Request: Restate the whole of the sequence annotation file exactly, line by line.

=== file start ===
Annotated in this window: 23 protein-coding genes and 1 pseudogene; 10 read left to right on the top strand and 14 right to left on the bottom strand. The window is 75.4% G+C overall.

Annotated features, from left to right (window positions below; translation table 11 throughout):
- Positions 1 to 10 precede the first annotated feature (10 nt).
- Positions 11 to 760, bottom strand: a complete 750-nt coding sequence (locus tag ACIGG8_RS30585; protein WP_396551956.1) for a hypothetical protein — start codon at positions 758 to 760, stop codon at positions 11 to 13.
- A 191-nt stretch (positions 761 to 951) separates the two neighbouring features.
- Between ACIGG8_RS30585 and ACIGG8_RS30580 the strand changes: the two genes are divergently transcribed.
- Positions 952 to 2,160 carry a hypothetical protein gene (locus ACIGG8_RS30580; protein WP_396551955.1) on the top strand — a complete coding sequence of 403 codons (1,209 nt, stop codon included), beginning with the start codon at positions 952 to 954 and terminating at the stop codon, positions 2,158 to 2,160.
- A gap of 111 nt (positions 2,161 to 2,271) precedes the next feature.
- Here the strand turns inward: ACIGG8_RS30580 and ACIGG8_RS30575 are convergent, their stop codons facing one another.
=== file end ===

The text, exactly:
Annotated in this window: 23 protein-coding genes and 1 pseudogene; 10 read left to right on the top strand and 14 right to left on the bottom strand. The window is 75.4% G+C overall.

Annotated features, from left to right (window positions below; translation table 11 throughout):
- Positions 1 to 10 precede the first annotated feature (10 nt).
- Positions 11 to 760, bottom strand: a complete 750-nt coding sequence (locus tag ACIGG8_RS30585; protein WP_396551956.1) for a hypothetical protein — start codon at positions 758 to 760, stop codon at positions 11 to 13.
- A 191-nt stretch (positions 761 to 951) separates the two neighbouring features.
- Between ACIGG8_RS30585 and ACIGG8_RS30580 the strand changes: the two genes are divergently transcribed.
- Positions 952 to 2,160 carry a hypothetical protein gene (locus ACIGG8_RS30580; protein WP_396551955.1) on the top strand — a complete coding sequence of 403 codons (1,209 nt, stop codon included), beginning with the start codon at positions 952 to 954 and terminating at the stop codon, positions 2,158 to 2,160.
- A gap of 111 nt (positions 2,161 to 2,271) precedes the next feature.
- Here the strand turns inward: ACIGG8_RS30580 and ACIGG8_RS30575 are convergent, their stop codons facing one another.